When I was an apprentice a mate rebuilt a Land Rover using the facilities of the material stores and replaced every bit of aluminium. His conversion to run it on Calor gas needed my assistance, as he was drawing off the gas so fast that the gas bottle was freezing. My solution- get a reel of 23/0076 wire, wind the cable round the gas cylinder and slap it across the battery. Eventually we worked out a control system (a switch) to stop the battery going flat.
I worked at a big Marconi site and every Monday morning, the main breaker had tripped out. It was traced back to my desk and an explanation was required. Me? Innocent! It turned out my kettle had a very slow leak to earth, when the kettle was unused over the weekend. It was enough current to trip out the main breaker. I had to buy another kettle myself.
Mines bigger than yours!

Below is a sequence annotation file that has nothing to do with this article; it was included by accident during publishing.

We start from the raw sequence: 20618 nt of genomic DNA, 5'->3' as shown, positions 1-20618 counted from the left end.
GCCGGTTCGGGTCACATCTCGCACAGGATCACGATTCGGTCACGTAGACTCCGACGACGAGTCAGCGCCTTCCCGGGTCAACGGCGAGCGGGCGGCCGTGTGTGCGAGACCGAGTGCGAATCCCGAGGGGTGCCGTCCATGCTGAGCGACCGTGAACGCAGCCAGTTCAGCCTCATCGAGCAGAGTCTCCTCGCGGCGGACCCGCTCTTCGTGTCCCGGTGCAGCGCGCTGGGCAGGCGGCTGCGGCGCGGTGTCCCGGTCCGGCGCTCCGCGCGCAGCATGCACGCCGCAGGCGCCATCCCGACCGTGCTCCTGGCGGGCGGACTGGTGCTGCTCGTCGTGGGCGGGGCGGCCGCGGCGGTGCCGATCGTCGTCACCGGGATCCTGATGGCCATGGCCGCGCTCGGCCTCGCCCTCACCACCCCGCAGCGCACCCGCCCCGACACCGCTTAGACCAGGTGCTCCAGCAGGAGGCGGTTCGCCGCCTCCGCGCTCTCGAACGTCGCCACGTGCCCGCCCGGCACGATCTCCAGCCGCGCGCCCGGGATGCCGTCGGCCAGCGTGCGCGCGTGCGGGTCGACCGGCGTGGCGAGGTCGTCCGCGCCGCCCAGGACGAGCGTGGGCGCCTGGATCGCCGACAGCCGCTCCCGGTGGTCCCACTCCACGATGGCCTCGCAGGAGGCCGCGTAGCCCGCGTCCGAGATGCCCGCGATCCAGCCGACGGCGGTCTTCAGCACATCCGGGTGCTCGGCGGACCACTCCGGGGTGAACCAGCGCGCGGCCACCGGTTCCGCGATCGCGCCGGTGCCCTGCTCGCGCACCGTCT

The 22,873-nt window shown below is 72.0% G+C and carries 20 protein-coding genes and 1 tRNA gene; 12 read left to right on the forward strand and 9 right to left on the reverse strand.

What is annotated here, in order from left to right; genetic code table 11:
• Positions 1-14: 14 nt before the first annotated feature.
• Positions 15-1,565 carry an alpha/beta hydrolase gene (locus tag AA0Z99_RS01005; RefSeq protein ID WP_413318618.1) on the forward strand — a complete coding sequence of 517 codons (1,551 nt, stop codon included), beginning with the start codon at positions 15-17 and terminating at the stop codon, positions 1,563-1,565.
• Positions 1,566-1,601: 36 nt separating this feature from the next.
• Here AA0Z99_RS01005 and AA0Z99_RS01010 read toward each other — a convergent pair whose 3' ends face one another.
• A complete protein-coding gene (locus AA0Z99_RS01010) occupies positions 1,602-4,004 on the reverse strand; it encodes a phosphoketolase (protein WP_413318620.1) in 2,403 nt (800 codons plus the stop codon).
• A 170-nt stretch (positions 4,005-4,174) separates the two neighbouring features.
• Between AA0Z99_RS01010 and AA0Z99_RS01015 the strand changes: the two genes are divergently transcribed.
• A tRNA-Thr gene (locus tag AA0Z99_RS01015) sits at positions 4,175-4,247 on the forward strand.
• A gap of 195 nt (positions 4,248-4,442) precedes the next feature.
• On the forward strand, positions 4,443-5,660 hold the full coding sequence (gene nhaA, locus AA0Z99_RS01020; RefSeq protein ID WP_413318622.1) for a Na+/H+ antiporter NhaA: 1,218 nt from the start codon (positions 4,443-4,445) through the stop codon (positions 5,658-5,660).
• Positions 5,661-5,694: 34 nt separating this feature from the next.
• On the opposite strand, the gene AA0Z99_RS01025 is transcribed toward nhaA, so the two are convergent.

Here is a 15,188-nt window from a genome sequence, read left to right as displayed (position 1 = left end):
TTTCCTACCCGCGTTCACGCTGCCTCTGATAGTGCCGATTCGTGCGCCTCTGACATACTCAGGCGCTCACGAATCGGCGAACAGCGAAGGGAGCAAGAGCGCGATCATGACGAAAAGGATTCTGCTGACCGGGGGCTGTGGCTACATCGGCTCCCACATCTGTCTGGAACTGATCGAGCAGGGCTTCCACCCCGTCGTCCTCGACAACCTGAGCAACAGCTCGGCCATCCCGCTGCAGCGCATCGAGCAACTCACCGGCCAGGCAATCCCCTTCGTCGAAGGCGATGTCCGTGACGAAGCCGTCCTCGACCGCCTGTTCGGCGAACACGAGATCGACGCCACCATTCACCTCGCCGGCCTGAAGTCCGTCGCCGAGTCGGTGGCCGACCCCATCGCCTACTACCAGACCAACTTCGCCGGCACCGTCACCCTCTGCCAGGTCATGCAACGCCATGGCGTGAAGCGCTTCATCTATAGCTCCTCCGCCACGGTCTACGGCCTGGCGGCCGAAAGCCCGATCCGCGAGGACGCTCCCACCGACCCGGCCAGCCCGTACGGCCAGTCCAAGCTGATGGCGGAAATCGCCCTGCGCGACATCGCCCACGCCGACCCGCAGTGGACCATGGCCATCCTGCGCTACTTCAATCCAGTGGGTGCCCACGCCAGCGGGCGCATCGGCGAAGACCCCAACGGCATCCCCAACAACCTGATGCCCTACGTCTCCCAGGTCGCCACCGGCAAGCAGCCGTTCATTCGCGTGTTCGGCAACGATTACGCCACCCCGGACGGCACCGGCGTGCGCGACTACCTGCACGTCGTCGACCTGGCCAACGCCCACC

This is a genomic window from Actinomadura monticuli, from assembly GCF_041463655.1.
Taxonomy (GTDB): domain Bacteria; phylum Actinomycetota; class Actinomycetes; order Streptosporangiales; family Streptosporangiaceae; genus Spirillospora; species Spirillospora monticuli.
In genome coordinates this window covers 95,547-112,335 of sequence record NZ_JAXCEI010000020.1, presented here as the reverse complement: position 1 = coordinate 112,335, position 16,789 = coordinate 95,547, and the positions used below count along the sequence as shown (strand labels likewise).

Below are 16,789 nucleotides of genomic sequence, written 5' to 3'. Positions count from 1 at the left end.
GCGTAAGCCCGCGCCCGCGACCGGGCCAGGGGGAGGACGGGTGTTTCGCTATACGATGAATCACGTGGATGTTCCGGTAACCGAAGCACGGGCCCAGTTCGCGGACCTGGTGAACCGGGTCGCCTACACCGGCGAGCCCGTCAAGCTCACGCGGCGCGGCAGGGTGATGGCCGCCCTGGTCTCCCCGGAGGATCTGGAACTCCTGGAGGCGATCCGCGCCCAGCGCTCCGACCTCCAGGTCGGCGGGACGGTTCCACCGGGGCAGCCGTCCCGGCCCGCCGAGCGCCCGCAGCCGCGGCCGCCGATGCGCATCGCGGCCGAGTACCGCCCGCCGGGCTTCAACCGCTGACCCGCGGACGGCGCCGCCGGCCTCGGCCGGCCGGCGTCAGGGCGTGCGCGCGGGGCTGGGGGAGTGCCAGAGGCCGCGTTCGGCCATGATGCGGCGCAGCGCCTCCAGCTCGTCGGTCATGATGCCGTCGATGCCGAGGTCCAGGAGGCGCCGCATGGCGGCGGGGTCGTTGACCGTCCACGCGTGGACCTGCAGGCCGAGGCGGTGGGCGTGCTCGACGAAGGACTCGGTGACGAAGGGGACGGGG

Not the biggest by a long way; in the 70s Fylingdales in Yorkshire was isolated by snow in winter so to amuse the UK and US staff had the biggest Scalextric layout. (Well they would, wouldnt they). A friend of a friend made a fortune fixing US kit that had been plugged into our mains.
It continuously evolves, improving every time. One long-awaited change I want, though is the change from 4/3 to 16/9 aspect ratio to get rid of the wasted space down each side of the screen. Perhaps its still 4/3 for ancient monitors but couldn't a bit of script read the aspect and squeeze to 4/3 if required?
Who is it for?
Make it clear who the review is aimed for; Blackberrys have good security (rumor 1) but are a fashion item down the local pub. NAS boxes are creeping further from business users down to domestic (rumor 2), so make it clear whether your review is aimed at the dolly-bird on the street corner or the sys admin stuck in the basement. Your "Best 10" are good, though.
Those were the days..